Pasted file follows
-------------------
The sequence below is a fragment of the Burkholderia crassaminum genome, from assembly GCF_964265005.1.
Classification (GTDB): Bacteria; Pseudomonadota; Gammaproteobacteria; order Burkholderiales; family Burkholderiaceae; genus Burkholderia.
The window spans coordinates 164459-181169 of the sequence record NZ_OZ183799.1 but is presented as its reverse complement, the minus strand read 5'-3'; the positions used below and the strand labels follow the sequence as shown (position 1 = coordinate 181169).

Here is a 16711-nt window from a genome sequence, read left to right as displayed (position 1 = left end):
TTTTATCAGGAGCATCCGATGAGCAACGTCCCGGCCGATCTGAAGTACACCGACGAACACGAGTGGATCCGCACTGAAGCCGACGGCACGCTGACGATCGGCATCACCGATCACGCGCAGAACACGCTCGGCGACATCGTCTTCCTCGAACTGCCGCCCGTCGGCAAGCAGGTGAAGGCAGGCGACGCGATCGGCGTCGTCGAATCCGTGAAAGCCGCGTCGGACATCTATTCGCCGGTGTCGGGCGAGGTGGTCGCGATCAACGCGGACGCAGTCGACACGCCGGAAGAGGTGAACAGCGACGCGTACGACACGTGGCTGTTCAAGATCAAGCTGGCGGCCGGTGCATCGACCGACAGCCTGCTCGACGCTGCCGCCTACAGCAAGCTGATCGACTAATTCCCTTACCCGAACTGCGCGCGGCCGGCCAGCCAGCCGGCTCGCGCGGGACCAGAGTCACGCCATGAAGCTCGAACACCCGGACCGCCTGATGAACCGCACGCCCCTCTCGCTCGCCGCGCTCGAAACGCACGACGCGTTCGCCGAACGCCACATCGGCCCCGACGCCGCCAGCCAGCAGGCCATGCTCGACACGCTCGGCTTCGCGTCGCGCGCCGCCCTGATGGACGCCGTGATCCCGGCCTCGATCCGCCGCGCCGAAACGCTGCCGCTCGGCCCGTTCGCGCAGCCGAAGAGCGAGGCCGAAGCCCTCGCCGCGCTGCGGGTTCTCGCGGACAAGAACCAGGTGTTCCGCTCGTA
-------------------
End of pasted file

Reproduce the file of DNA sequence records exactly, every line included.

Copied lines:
The sequence below is a fragment of the Burkholderia crassaminum genome, from assembly GCF_964265005.1.
Classification (GTDB): Bacteria; Pseudomonadota; Gammaproteobacteria; order Burkholderiales; family Burkholderiaceae; genus Burkholderia.
The window spans coordinates 164459-181169 of the sequence record NZ_OZ183799.1 but is presented as its reverse complement, the minus strand read 5'-3'; the positions used below and the strand labels follow the sequence as shown (position 1 = coordinate 181169).

Here is a 16711-nt window from a genome sequence, read left to right as displayed (position 1 = left end):
TTTTATCAGGAGCATCCGATGAGCAACGTCCCGGCCGATCTGAAGTACACCGACGAACACGAGTGGATCCGCACTGAAGCCGACGGCACGCTGACGATCGGCATCACCGATCACGCGCAGAACACGCTCGGCGACATCGTCTTCCTCGAACTGCCGCCCGTCGGCAAGCAGGTGAAGGCAGGCGACGCGATCGGCGTCGTCGAATCCGTGAAAGCCGCGTCGGACATCTATTCGCCGGTGTCGGGCGAGGTGGTCGCGATCAACGCGGACGCAGTCGACACGCCGGAAGAGGTGAACAGCGACGCGTACGACACGTGGCTGTTCAAGATCAAGCTGGCGGCCGGTGCATCGACCGACAGCCTGCTCGACGCTGCCGCCTACAGCAAGCTGATCGACTAATTCCCTTACCCGAACTGCGCGCGGCCGGCCAGCCAGCCGGCTCGCGCGGGACCAGAGTCACGCCATGAAGCTCGAACACCCGGACCGCCTGATGAACCGCACGCCCCTCTCGCTCGCCGCGCTCGAAACGCACGACGCGTTCGCCGAACGCCACATCGGCCCCGACGCCGCCAGCCAGCAGGCCATGCTCGACACGCTCGGCTTCGCGTCGCGCGCCGCCCTGATGGACGCCGTGATCCCGGCCTCGATCCGCCGCGCCGAAACGCTGCCGCTCGGCCCGTTCGCGCAGCCGAAGAGCGAGGCCGAAGCCCTCGCCGCGCTGCGGGTTCTCGCGGACAAGAACCAGGTGTTCCGCTCGTA